WAPAKONETA — The Armstrong Air and Space Museum kicked off the Summer Moon Festival with a groundbreaking ceremony for a new expansion.
“In 1903, the Wright brothers flew the Wright Flyer for an amazing 4,000 feet,” said Dan Graf, first vice president of the Armstrong Air and Space Museum administration. “Less than a lifetime later, another milestone was reached. Apollo 11 flew to the moon and back, a total distance of 477,000 miles. In less than 70 years, that’s how much progress had been made in aviation.”
The Wright brothers showed their courage by being the first to fly, and Wapakoneta’s Neil Armstrong showed his courage by being the first to set foot on the moon.
“The impact of that journey was felt here in Wapakoneta,” Graf said. “Many businesses and streets used space names and spaces logos in their businesses because we were proud of their native son.”
The annual Summer Moon Festival continues on that theme with events through the weekend. The celebration continues with a race, fishing derby, children’s events, weiner dog races, a zip line, astronaut talks and more. Events take place throughout Wapakoneta and at the museum.
On July 20, 1969, Gov. Jim Rhodes proposed the creation of a museum to remember all Ohioans who challenged the confines of gravity. The state pledged $500,00 to the museum project and Rhodes challenged the county to match the state so it could be built, which they did. Ground was broken for the museum on April 16, 1970, Graf said.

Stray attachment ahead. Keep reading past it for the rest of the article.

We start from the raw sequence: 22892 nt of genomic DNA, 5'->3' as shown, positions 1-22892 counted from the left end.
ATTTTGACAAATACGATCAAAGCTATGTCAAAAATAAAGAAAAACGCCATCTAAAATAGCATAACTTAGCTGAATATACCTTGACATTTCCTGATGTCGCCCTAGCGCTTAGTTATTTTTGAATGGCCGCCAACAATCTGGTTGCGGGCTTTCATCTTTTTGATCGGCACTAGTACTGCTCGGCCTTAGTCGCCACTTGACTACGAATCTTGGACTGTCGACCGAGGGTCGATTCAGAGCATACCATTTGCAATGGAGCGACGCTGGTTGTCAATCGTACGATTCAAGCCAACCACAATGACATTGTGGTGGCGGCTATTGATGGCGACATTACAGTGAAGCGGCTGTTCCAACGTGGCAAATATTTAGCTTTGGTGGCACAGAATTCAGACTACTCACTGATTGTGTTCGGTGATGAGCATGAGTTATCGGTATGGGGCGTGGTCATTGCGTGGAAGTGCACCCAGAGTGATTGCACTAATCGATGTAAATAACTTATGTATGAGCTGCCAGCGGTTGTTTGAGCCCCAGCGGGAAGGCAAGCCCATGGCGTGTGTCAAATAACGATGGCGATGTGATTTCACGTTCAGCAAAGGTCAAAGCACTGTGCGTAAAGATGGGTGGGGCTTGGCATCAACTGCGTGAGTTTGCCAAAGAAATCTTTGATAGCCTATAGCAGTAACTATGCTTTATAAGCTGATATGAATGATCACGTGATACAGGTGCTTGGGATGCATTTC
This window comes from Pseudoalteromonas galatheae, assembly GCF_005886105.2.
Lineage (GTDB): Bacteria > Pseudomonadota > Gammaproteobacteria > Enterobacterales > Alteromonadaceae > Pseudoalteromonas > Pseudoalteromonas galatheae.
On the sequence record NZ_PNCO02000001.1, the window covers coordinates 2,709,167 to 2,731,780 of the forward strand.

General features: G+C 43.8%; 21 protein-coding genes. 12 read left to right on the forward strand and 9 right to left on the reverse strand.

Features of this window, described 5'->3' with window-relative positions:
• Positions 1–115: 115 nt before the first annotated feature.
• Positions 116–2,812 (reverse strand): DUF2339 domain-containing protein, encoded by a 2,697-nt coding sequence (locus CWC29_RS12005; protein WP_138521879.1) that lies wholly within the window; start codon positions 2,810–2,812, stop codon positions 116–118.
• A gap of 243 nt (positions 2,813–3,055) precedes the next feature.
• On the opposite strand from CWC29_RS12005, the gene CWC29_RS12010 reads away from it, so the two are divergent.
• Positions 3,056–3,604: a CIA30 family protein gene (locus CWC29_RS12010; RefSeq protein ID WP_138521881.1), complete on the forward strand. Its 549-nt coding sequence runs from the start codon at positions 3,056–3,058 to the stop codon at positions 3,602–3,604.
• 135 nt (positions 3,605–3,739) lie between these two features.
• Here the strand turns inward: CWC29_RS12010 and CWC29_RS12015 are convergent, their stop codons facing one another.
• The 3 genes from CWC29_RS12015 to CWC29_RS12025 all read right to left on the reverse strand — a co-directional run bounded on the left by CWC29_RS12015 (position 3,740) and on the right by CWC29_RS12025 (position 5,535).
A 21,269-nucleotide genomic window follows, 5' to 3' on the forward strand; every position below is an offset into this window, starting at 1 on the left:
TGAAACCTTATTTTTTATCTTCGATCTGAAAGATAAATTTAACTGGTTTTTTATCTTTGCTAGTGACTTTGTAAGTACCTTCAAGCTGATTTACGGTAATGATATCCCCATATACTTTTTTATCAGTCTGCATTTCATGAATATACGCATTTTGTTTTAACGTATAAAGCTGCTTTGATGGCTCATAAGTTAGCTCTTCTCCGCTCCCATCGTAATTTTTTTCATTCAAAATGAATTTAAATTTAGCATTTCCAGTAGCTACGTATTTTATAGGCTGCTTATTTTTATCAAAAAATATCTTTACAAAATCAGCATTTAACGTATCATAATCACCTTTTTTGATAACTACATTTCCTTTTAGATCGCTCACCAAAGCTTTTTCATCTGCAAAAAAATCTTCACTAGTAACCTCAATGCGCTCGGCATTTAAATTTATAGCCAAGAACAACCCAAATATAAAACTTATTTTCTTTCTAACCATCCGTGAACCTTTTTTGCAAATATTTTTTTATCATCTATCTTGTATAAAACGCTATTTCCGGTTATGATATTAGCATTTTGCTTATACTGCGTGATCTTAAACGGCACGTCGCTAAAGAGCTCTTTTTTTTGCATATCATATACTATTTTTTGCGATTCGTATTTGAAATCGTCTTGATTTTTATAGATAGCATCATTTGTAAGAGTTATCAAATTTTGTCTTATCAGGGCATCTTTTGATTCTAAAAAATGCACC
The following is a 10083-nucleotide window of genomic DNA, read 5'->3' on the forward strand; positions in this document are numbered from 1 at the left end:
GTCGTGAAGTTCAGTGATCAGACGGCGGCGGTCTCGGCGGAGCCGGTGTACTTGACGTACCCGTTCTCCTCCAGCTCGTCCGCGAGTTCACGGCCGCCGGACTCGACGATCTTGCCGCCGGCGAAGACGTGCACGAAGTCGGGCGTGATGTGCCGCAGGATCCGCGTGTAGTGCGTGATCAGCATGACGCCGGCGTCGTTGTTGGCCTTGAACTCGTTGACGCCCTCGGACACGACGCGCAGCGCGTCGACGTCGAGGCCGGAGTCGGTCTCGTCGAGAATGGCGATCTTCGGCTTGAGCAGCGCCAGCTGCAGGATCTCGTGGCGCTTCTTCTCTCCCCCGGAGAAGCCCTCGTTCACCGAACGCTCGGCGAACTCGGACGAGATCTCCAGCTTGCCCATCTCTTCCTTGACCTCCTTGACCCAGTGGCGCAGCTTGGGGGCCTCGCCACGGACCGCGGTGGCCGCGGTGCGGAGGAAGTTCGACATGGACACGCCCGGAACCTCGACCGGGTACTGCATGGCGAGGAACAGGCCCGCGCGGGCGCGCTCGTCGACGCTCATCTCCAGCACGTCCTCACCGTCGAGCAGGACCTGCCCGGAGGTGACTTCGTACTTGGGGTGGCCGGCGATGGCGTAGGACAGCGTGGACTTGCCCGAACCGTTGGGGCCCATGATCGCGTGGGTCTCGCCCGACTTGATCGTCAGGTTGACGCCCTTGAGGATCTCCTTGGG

“Here at the museum, we too invest in dreams,” said Brittany Venturella, museum curator. “We work to inspire generations from across the nation, and hopefully the world, to discover and explore the unknown; To collaborate and take on new challenges.”
The expansion project will include a 1,600-square-foot classroom with upgraded technology, she said. The museum will offer more digital learning experiences as well. Educators will film programs in the new classroom which will be made available online, Venturella said. Changes will also be made some of the exhibits in the Early Space Gallery. A F5D Skylancer cockpit will be added to the Early Space Gallery as a starting point to talking about the important role test pilots played in the space program, she said.
“We will also be featuring two statues out front of both Neil as a boy and than during the Apollo program to show the journey of Neil Armstrong from his time in Wapakoneta to when he was landing on the moon,” she said. “That’s a way to welcome people to the story of the museum and what we have to share.”
Wapakoneta Mayor Thomas Stinebaugh, who is a member of the museum board, said the funding goal for this phase of expansions was $1.5 million. The goal is to have this phase complete for the 50th anniversary of the Apollo 11 mission next year.
Reach Bryan Reynolds at 567-242-0362